October 3, 2023

Member-consumers of Benguet Electric Cooperative should brace themselves for an increase in their electric bills next month.

The Beneco board of directors and management announced the rate adjustments last week and explained the same during the annual general membership assembly (AGMA) in Kapangan, Bokod, and Baguio City held on June 3, 10, and 17.

Beneco Assistant General Manager Melchor Licoben said a total increase of around P1.50 per kilowatt hour may be expected in the next billing cycle on top of the previous adjustments in the generation cost implemented by Beneco’s power supplier due to the increased price of coal in the world market.

He explained the first adjustment amounting to around 30 to 32 centavos is for the incremental currency exchange rate adjustment (Icera) and generation rate adjustment mechanism (Gram).

Icera and Gram are collected by distribution utilities like Beneco from member-consumers and paid to the Power Sector Assets and Liabilities Management Corp. (Psalm), pursuant to a March 2012 order of the Energy Regulatory Commission that was only finally approved for implementation in 2018.

Beneco had been paying the Icera and Gram to its power supplier, Team Energy, as part of its rate contract from 2012 to 2014, which Beneco believes the latter should have but did not remit to Psalm.

Beneco has decided to stop paying the amounts to Psalm since it should only be collected over a definite period as per the ERC decision but paid the same to Team Energy, resulting in overpayment.

Beneco did not collect the same, amounting to more than P221 million, from the member-consumers from January 2018 to August 2022, and only collected from September 2021 to February 2023.

This means Beneco must pay Psalm the P221M, and this amount will be collected from member-consumers pending the decision of the ERC on the petition Beneco filed over the overpayment.

Licoben said the BOD and management, upon review of the contract and the ERC petition, agreed they have to settle Beneco’s obligations to Psalm and to stop the continued increase in penalties and surcharges.

“So we are expecting a rate adjustment of 30 to 32 centavos depending on the final amount. We are sure this will not be welcomed by our member-consumers because definitely when we effect the rate adjustment you will see an increase in the rate, but we are considering some remedies other than the long-term power supply contracting,” Licoben said.

Another increase of around P1.20 is expected next month, which again involved Beneco’s contract with Team Energy.

Licoben said Team Energy believed Beneco owed them P2.3 billion since it wanted to charge a higher rate because it could no longer afford the interim rate of generation cost it gave Beneco in their contract due to the spike in the cost of running its power plants over the last three years.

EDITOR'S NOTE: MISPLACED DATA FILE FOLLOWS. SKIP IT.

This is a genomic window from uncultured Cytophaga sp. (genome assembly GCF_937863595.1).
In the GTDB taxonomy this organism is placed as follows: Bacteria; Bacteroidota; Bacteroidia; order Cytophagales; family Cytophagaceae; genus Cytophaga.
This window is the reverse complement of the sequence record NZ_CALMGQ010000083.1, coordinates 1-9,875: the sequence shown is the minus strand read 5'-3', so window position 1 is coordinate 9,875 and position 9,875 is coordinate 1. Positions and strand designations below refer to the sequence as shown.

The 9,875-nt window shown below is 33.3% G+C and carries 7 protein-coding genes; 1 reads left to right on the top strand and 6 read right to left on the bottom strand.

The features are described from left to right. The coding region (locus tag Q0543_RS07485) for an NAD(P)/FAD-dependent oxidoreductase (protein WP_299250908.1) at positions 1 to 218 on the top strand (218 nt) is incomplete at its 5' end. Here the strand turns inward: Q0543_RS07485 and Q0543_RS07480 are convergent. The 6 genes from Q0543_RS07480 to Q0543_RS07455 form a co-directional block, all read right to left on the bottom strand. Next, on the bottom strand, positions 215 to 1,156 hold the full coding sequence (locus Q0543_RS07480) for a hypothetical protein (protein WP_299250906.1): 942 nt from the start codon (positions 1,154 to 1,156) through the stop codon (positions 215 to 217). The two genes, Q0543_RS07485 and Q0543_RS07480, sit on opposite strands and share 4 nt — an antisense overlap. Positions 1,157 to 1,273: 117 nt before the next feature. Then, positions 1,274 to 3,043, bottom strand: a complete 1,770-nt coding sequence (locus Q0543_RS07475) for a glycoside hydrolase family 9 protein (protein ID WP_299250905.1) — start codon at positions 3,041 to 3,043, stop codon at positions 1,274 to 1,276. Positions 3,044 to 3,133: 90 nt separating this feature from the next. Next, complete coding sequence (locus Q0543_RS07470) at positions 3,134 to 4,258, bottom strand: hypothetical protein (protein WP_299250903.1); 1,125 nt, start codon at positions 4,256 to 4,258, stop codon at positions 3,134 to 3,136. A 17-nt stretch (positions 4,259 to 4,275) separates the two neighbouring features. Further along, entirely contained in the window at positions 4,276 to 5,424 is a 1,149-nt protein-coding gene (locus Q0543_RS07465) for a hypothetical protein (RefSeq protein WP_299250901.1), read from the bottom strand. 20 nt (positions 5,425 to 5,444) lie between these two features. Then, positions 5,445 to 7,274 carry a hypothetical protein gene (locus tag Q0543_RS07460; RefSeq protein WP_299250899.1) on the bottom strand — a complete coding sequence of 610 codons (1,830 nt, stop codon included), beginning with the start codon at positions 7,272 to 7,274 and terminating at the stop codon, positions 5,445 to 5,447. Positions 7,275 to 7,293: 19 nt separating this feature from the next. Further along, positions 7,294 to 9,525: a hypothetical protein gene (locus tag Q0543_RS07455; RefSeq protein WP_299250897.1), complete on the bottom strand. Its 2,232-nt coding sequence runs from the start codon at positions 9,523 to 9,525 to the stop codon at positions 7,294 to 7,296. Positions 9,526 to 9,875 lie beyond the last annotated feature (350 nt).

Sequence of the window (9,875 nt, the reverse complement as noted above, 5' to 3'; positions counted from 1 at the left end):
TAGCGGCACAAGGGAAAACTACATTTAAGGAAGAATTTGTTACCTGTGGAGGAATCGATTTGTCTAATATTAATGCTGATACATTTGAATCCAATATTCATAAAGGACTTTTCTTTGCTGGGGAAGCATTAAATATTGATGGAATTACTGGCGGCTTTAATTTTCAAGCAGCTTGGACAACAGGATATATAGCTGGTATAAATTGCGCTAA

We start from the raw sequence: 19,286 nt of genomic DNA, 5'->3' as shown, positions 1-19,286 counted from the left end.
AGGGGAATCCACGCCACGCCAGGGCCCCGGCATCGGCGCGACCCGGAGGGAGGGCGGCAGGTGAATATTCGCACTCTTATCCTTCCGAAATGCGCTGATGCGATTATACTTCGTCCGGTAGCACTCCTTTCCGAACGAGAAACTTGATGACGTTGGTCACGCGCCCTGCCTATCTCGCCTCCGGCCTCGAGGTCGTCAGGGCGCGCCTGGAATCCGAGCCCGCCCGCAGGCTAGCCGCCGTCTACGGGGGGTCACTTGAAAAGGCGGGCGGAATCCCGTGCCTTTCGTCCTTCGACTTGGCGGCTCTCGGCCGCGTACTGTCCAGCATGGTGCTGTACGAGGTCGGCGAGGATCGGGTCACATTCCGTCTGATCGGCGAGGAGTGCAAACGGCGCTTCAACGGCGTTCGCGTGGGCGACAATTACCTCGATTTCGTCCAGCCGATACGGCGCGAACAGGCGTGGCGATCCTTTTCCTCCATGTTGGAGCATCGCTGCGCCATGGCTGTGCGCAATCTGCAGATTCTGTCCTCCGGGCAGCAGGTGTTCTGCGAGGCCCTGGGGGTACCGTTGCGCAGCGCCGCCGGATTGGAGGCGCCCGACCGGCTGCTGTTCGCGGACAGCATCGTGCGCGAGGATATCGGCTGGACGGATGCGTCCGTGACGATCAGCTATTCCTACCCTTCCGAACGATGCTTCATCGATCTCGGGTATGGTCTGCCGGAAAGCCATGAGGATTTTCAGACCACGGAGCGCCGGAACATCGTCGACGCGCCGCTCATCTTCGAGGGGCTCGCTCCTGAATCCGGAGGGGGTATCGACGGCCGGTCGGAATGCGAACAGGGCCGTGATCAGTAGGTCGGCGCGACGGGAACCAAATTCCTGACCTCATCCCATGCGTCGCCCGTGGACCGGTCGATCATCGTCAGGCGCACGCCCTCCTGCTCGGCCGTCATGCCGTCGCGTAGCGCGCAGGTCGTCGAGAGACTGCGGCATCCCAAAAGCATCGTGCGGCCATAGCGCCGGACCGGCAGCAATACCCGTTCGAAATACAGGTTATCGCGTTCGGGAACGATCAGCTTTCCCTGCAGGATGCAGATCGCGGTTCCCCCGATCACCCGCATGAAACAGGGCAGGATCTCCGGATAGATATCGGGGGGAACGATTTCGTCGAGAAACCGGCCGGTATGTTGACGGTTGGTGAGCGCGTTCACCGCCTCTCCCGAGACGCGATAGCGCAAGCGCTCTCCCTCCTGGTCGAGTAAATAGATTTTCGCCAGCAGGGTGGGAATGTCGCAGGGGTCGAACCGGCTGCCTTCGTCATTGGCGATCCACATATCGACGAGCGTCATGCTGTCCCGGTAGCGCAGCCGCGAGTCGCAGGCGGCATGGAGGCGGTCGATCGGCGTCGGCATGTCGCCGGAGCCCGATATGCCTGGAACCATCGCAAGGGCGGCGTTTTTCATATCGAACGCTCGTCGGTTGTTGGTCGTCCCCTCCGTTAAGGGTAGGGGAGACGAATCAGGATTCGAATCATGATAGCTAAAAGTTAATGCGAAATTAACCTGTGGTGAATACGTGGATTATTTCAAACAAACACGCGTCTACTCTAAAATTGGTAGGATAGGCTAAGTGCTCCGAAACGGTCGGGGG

He explained initially they were able to negotiate a rate from 3.85 to P4.95/kwh instead of P7 to be billed by Team Energy, saving member-consumers an avoided cost of P200M for five months.

The rate was again adjusted from P4.95 to P5.73, which is the amount Beneco has been charging to the consumers, yet Team Energy was billing Beneco a higher amount.

Licoben said the parties went to ERC which has yet to decide on the final rate that must be charged to Beneco, adding that negotiations with Team Energy continued, leading them to initially agree to reduce the P2.3B to more or less P680M.

“This is good news. Had we not insisted in the past negotiations with Team Energy, we could have collected that P2.3B from the MCOs (member-consumer-owners), but because we insisted that should be the amount of the bill, they finally agreed. But after we sign the agreement, the bad news is this will be passed on to the MCOs, but we would like to assure you that the rate we will get is actually still lower than most generation costs charged by other DUs, which are almost double than the previous amounts,” Licoben said.

He said other remedies being explored to keep power rates low includes Beneco going back to the wholesale electricity spot market to register as a direct member, but would expose it to the rates that are available in the market which are unstable.

Apart from power supply contracting, Licoben said Beneco’s goal is to develop its own energy resources, which it already started in Man-asok, given the potentials in the area for hydropower generation.

“By doing so, by owning power plants and producing our own, we don’t need to earn profit. What we only need to cover are the capital expenditures and operating expenses. Sixty percent of our electric bill comprises of the generation cost which we can save on if we have our own power source. So this is what we see as a way to reduce power cost,” he said. – Hanna C. Lacsamana